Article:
struct RangeRecord[RangeCount] Array of glyph ranges-
ordered by Start GlyphID

RangeRecord
Type Name Description
GlyphID Start First GlyphID in the range
GlyphID End Last GlyphID in the range
uint16 StartCoverageIndex Coverage Index of first GlyphID in
range

In OpenType Layout, index values identify glyphs. For efficiency and ease of representation, a font developer can group glyph indices to form glyph classes. Class assignments vary in meaning from one lookup subtable to another. For example, in the GSUB and GPOS tables, classes are used to describe glyph contexts.

Consider a substitution action that replaces only the lowercase ascender glyphs in a glyph string. To describe more easily the appropriate context for the substitution, the font developer might divide the font's lowercase glyphs into two classes, one that contains the ascenders and one that contains the glyphs without ascenders.

A font developer can assign any glyph to any class, each identified with an integer called a class value. A Class Definition table (ClassDef) groups glyph indices by class, beginning with Class 1, then Class 2, and so on. All glyphs not assigned to a class fall into Class 0. Within a given class definition table, each glyph in the font belongs to exactly one class.

The ClassDef table can have either of two formats: one that assigns a range of consecutive glyph indices to different classes, or one that puts groups of consecutive glyph indices into the same class.

The first class definition format (ClassDefFormat1) specifies a range of consecutive glyph indices and a list of corresponding glyph class values. This table is useful for assigning each glyph to a different class because the glyph indices in each class are not grouped together.

A ClassDef Format 1 table begins with a format identifier (ClassFormat). The range of glyph indices (GlyphIDs) covered by the table is identified by two values: the GlyphID of the first glyph (StartGlyph), and the number of consecutive GlyphIDs (including the first one) that will be assigned class values (GlyphCount). The ClassValueArray lists the class value assigned to each GlyphID, starting with the class value for StartGlyph and following the same order as the GlyphIDs. Any glyph not included in the range of covered GlyphIDs automatically belongs to Class 0.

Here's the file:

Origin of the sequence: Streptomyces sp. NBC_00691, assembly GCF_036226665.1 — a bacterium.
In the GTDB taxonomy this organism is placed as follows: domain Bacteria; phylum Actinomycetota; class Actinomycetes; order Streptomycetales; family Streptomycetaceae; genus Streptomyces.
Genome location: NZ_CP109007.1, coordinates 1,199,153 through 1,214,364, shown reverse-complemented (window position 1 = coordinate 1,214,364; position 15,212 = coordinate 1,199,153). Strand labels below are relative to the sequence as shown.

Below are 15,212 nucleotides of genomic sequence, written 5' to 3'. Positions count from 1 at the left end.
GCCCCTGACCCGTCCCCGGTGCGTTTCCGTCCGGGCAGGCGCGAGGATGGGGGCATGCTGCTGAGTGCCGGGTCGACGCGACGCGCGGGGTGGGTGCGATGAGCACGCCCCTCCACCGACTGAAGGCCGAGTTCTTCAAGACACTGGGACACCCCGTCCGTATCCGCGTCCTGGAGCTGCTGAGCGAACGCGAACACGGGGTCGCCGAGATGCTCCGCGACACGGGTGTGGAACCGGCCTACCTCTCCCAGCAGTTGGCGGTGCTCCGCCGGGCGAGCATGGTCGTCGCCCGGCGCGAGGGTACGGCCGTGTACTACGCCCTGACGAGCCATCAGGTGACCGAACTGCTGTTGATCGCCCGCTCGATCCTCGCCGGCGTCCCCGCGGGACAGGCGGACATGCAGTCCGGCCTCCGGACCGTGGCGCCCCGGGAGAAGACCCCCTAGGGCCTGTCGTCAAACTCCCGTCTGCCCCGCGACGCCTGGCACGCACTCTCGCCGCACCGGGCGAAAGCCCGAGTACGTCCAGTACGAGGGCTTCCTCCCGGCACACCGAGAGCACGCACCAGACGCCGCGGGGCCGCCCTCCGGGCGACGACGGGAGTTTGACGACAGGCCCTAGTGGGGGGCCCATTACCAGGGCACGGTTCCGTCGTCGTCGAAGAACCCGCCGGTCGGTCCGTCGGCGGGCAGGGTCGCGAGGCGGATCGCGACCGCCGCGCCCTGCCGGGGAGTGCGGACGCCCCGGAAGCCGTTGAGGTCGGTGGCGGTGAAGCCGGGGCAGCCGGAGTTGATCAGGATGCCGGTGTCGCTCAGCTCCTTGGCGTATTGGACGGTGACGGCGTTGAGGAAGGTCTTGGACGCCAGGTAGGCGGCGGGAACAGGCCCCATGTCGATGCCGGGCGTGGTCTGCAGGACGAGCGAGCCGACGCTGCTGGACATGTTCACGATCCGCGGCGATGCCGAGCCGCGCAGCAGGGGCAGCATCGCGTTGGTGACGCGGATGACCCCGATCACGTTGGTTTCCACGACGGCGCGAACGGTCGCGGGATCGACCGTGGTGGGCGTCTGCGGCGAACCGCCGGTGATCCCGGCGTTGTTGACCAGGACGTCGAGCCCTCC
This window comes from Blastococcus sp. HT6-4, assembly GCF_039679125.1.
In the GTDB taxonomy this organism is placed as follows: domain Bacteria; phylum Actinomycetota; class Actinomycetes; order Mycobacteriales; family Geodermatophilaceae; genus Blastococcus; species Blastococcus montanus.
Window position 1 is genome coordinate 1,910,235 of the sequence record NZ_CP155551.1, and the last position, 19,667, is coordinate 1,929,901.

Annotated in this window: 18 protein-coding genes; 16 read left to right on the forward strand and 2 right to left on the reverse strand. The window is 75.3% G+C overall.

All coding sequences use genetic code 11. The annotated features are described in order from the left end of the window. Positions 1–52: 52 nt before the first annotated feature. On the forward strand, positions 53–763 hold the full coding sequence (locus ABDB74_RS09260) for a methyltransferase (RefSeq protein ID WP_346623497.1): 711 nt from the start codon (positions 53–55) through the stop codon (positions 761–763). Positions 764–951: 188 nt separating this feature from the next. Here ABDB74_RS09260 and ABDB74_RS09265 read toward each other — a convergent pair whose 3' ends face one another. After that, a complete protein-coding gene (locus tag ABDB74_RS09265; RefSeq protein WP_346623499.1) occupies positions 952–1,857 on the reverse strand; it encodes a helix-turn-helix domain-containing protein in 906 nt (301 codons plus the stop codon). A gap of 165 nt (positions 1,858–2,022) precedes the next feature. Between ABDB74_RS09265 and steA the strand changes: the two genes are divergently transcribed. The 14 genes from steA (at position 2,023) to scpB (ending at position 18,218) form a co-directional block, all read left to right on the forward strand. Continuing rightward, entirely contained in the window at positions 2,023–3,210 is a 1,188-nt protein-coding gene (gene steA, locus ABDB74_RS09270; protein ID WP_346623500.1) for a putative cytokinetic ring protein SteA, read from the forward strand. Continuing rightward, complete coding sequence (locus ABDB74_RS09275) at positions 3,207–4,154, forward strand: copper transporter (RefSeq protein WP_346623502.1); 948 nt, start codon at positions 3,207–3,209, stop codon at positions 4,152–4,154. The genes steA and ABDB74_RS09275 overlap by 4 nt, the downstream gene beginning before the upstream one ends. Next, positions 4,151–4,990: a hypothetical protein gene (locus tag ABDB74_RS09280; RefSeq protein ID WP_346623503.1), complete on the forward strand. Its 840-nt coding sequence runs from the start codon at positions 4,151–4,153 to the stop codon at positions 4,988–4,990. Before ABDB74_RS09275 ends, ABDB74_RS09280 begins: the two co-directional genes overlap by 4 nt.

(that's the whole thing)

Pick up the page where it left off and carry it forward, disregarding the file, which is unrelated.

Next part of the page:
ClassDefFormat1 Table: Class Array
Type Name Description
uint16 ClassFormat Format identifier-
format = 1
GlyphID StartGlyph First GlyphID of the
ClassValueArray
uint16 GlyphCount Size of the
ClassValueArray
uint16 ClassValueArray[GlyphCount] Array of Class Values-one
per GlyphID

The second class definition format (ClassDefFormat 2) defines multiple groups of glyph indices that belong to the same class. Each group consists of a discrete range of glyph indices in consecutive order (ranges cannot overlap). The ClassDef Format 2 table contains a format identifier (ClassFormat), a count of ClassRangeRecords that define the groups and assign class values (ClassRangeCount), and an array of ClassRangeRecords ordered by the GlyphID of the first glyph in each record (ClassRangeRecord).

Each ClassRangeRecord consists of a Start glyph index, an End glyph index, and a Class value. All GlyphIDs in a range, from Start to End inclusive, constitute the class identified by the Class value. Any glyph not covered by a ClassRangeRecord is assumed to belong to Class 0.

ClassDefFormat2 Table: Class Ranges
Type Name Description
uint16 ClassFormat Format identifier-format = 2
uint16 ClassRangeCount Number of ClassRangeRecords
struct ClassRangeRecord Array of ClassRangeRecords -
[ClassRangeCount] ordered by Start GlyphID

ClassRangeRecord
Type Name Description
GlyphID Start First GlyphID in the range
GlyphID End Last GlyphID in the range
uint16 Class Applied to all glyphs in the range

Glyphs in a font are defined in design units specified by the font developer. Font scaling increases or decreases a glyph's size and rounds it to the nearest whole pixel. However, precise glyph positioning often requires adjustment of these scaled and rounded values. Hinting, applied to points in the glyph outline, is an effective solution to this problem, but it may require the font developer to redesign or re-hint glyphs.

Another solution—used by the GPOS, BASE, JSTF, and GDEF tables—is to use a Device table to specify correction values to adjust the scaled design units. A Device table applies the correction values to the range of sizes identified by StartSize and EndSize, which specify the smallest and largest pixel-per-em (ppem) sizes needing adjustment.

Because the adjustments often are very small (a pixel or two), the correction can be compressed into a 2-, 4-, or 8-bit representation per size. Two bits can represent a number in the range {−2, −1, 0, or 1}, four bits can represent a number in the range {−8 to 7}, and eight bits can represent a number in the range {−128 to 127}. The Device table identifies one of three data formats—signed 2-, 4, - or 8-bit values—for the adjustment values (DeltaFormat). A single Device table provides delta information for one coordinate at a range of sizes.